>[Rob] Spectre mentioned JK Rowling’s writings about racism, and that’s another great >example: there is a big issue about mudblood and purebloods, which can be readily be >understood as a metaphor for racism,

    I was actually referring to the *far* less subtle concern with non-human sentient creatures like centaurs, house elves, and giants being used as fodder/slaves and not allowed to learn wizard magic. But yes, I would agree the spattering of slurs amongst the magical aristocracy counts as well, although I tend to relate that more to caste discrimination.

    >[Jasyn] A writer can have whatever philosophy or social features they want, so long >as they provide a context in which the desired attitudes make sense. These attitudes >must exist as an organic part of the milieu, to do otherwise is lazy world-building.

    Okay, see this is where I was confused. I understand what’s being said now. Regardless of what social issues are being put into a world, whether they are modern or not, some of you are saying that everything in that world should have full, completely believable reasons for why these things developed the way they did.

    1) I thought you were saying that fantasy and sci-fi should not have modern things, period. And it looks like I wasn’t alone on that.

    2) I respect your opinion in that context, because I can see how you would want everything you’re passionate about to be scientifically or historically correct in your eyes. However, I still can’t agree that it’s required to be an interesting story. And I think it’s selfish to expect an author to have to wear so many hats to make every single reader happy.

    Authors can not be expected to have multiple college degrees in history, philosophy, politics, rocket science… etc etc… just to be allowed to manipulate and justify an imaginary world. An author may simply be good at a few subjects that intrigue them and they are able to write about those subjects very well, but then when it comes to writing about aviation, well, then they might just plain suck at it. But they want a steampunk airship in their story… they can’t have it cause they can’t explain it’s existence? Again, I find that very selfish of a reader to say “He shouldn’t write about that, he knows nothing about it!”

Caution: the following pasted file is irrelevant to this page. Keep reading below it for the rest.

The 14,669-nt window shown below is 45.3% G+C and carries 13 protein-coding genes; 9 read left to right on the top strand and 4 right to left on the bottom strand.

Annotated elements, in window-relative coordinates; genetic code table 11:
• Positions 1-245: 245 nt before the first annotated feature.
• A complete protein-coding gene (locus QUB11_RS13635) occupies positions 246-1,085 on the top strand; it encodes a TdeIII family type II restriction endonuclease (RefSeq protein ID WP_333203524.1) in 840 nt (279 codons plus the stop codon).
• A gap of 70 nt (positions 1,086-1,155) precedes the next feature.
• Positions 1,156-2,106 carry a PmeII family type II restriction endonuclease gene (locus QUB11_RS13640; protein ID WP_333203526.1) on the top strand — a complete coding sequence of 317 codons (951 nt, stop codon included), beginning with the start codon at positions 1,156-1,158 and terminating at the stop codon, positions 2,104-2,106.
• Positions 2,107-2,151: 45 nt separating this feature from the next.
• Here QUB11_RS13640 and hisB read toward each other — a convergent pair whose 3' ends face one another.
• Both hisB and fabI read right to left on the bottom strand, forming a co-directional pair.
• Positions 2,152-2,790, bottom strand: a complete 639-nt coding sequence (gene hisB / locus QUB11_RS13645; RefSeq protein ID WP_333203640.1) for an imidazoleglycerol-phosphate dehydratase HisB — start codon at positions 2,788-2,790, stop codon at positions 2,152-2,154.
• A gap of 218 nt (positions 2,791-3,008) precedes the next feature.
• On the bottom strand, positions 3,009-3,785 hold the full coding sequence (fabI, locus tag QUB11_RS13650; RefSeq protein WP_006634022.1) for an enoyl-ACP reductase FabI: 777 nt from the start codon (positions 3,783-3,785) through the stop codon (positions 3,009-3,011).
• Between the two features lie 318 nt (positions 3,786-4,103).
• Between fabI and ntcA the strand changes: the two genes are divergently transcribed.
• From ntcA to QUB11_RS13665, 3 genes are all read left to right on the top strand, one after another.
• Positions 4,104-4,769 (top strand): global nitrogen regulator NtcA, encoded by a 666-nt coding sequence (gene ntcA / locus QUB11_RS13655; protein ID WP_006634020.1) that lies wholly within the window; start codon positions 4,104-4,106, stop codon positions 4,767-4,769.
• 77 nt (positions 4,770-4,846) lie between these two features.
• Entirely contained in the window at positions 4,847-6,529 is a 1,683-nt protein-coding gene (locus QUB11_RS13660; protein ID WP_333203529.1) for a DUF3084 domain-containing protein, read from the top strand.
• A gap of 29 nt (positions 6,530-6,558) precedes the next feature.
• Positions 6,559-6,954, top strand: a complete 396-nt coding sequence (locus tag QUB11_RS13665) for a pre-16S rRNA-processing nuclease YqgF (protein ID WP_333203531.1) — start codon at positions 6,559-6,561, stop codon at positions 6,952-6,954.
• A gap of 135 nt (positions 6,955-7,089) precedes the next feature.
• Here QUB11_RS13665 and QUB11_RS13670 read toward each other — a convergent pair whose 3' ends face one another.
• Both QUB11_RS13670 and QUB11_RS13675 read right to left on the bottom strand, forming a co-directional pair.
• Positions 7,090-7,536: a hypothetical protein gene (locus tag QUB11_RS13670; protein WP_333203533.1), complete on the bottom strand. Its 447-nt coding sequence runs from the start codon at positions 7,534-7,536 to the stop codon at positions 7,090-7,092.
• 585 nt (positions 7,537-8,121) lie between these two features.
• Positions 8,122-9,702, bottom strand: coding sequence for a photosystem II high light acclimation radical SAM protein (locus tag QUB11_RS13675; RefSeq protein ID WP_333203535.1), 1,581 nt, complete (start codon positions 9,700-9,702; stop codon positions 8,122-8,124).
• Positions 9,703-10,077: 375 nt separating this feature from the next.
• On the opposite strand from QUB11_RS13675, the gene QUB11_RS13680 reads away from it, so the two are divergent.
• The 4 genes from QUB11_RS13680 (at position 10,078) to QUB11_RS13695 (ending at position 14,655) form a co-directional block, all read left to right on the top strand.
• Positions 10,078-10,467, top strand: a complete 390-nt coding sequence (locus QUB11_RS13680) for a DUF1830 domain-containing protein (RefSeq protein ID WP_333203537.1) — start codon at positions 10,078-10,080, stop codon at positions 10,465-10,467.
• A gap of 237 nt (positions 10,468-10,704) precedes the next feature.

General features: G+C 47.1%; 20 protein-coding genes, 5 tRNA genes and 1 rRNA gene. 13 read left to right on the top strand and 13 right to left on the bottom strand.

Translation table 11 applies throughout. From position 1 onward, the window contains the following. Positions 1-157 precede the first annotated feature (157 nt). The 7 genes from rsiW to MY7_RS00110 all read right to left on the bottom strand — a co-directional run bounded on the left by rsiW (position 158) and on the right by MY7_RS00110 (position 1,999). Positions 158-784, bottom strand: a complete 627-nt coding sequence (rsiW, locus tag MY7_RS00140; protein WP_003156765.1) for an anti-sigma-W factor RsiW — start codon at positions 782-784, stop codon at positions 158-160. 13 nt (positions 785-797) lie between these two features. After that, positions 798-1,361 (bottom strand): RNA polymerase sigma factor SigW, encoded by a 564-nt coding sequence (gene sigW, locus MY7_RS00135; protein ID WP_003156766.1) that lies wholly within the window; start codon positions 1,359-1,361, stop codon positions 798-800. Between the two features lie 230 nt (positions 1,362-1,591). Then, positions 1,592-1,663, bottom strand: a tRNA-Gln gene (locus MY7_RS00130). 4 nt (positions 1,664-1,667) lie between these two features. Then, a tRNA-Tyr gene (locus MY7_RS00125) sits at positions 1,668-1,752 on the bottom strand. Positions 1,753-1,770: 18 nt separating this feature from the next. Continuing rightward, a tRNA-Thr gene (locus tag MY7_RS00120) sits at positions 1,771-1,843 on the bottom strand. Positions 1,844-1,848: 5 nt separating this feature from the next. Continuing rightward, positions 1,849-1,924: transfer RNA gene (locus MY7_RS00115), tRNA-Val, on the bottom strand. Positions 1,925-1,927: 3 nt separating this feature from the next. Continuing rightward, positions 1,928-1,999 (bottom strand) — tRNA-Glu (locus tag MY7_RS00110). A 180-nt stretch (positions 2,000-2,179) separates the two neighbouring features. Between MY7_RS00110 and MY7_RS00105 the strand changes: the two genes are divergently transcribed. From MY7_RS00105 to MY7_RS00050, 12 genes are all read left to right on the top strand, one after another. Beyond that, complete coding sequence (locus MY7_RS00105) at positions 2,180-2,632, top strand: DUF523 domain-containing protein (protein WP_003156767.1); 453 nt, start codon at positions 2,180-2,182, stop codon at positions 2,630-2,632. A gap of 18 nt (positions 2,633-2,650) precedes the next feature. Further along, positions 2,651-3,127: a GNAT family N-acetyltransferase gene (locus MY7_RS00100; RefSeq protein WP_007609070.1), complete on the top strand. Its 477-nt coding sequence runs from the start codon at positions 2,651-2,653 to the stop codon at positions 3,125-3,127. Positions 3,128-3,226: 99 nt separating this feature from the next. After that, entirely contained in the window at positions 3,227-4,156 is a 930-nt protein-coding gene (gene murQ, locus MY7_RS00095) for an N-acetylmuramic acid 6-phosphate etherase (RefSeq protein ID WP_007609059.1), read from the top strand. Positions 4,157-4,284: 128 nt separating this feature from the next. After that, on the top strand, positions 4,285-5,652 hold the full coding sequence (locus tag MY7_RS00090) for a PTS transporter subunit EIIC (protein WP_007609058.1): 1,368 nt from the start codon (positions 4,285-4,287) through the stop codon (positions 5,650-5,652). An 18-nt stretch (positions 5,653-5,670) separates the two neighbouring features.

I myself have a small qualm about Applegate’s “Animorphs”, which is about shapeshifting children. She constantly and consistently says the characters’ knees turn backward when changing into most animals. It grates on me a bit, being an artist and an animal lover, I know that a person’s knees would not do that. The knee she is referring to is an animal’s heel, but the character’s foot would just elongate in reality. Mammals, reptiles, and even birds have forward facing knees and they walk on their toes. I’ve talked with fellow fans about it as well and several of them agree that it’s incorrect, but most of us FORGIVE the author for not knowing that simple, stupid little thing, because her stories are fantabulous in the areas that she *is* well versed in, dealing very well with a group of teenagers forced to join a war that no one else on Earth knows about, and the effects of leadership, morale, moral decisions, and war weariness. And I absolutely love how she explains the biologies of the various aliens, all of which are non-humanoid. My husband even commended the author on the incorporation of recent theoretical physics in a young adult book series. She is a wonderful author, despite a few flaws, and I can’t ever imagine throwing the books away due to one thing that just happens to bug me.